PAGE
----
Scott Rabalais: As LSU’s defense goes modern under new coordinator Dave Aranda, it’s up to Les Miles to modernize the offense, too _lowres

Advocate staff photo by PATRICK DENNIS -- LSU football coach Les Miles, center, answers media questions following a news conference introducing new defensive coordinator Dave Aranda on Tuesday, Jan. 5, 2016.

Taken simply on the merits of trying to get the best person for the job, LSU’s hiring of Dave Aranda to be its new defensive coordinator is significant enough.

If Aranda didn’t trade Wisconsin red for LSU purple and gold — and the green of a three-year contract that will reportedly pay him $1.3 million next season — he would have likely wound up cloaked in the colors of another school, like Tennessee or his home-state power, Southern California.

Aranda is widely viewed as a rising star, an aggressive, risk-taking, new-age kind of defensive coordinator who has the chops and the tactics to take on and neutralize the new-age offenses that have made their way into the playbooks of virtually every Southeastern Conference school.

The operative word is “virtually,” because LSU has shown little tendency or ability to date to embrace this new world order in college football. The Tigers and coach Les Miles have maintained their devotion to a traditional power running game with a missionary zeal. The book on LSU has been that if, it passes the ball, it’s much more by necessity than design.

But perhaps Aranda’s arrival signals a thaw in the Cold War-era offensive politics of the way LSU tries to move the ball.

At his final pre-Texas Bowl news conference while seated next to the living embodiment of modern offense — pass-happy Texas Tech coach Kliff Kingsbury — Miles said his staff would go out this offseason and study the schemes of spread-offense teams. Certainly a visit to Texas Tech’s campus wouldn’t be a bad place to start.

Miles has talked of balanced offense before. This year’s team finished 106th nationally in passing offense, averaging 179.8 yards per game, thanks in large part to a 261-yard passing “bonanza” against the defensively stunted Red Raiders.

But if he’s willing to go out of his comfort zone and hire Aranda, an out-of-the-box defensive thinker for sure, then maybe Miles is ready to unleash the kind of offensive plays that will help take opposing teams out of the box when they line up to defend the Tigers.

Miles strongly considered Aranda a year ago but chose Kevin Steele to be his defensive coordinator instead. Steele was a safer hire — more experienced, purely in years in the business and in the SEC — while Aranda had just completed but his second season at a Power Five conference school. An understandable move.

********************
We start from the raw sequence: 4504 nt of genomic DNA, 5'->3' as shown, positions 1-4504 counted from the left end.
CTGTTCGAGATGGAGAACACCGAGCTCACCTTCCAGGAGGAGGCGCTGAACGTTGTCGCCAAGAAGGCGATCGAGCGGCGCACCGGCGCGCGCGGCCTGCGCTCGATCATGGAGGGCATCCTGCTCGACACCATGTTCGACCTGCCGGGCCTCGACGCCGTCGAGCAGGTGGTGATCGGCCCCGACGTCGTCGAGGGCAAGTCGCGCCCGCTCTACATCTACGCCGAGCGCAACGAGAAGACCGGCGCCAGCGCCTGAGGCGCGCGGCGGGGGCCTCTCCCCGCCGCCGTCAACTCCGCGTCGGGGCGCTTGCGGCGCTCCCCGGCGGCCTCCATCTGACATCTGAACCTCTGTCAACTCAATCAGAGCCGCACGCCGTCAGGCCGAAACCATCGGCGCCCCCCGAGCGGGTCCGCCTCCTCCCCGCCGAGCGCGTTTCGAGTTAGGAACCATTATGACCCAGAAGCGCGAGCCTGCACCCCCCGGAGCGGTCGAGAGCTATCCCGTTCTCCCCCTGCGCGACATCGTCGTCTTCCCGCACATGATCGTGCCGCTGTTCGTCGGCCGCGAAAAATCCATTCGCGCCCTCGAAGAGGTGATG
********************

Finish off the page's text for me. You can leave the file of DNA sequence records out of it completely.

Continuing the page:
Another great season by Aranda at Wisconsin — his Badgers ranked in the top four nationally in total, scoring, rushing and pass efficiency defense — and Steele’s abrupt departure for Auburn were enough to make Miles want to consummate the deal with “The Professor” this time.

This does not mean Miles is about to go out and comb the ranks for an offensive version of Aranda. As expected, Miles said he expects the rest of his staff to remain intact. Athletic director Joe Alleva told The Advocate on Tuesday that the school is working on a new contract for offensive coordinator Cam Cameron, now about to embark on his fourth season in Tigertown.

That news is no doubt going to send some Tigers fans into a funk. But remember, Cameron is the guy who called the plays in 2013 that helped LSU become the first school in SEC history to have two 1,000-yard receivers (Odell Beckham Jr. and Jarvis Landry) and a 1,000-yard rusher (Jeremy Hill) in the same season, plus a 3,000-yard passer in Zach Mettenberger to boot.

Cameron was head coach at Indiana when Antwaan Randle El was one of the college game’s brightest offensive stars. Cameron can call the plays to diversify LSU’s offense — even without shearing away completely from its power running roots — just as Alabama and Arkansas did last season. It’s a matter of the man under the white hat having the will to do so.

They say a near-death experience will change a person. Miles had a near-death experience in regards to his career at LSU this season. His hiring of Aranda and his announcement that his staff will be out studying what other schools do to move the ball are signs of a man who has had an epiphany.

Talk is cheap, of course. So, relatively speaking, are the plane tickets and rental cars it will take to send LSU’s coaches out to gather offensive information. It’s up to Miles to let them implement it, to craft an offense that’s as aggressive as Aranda’s defense is likely to be.

Follow Scott Rabalais on Twitter, @RabalaisAdv.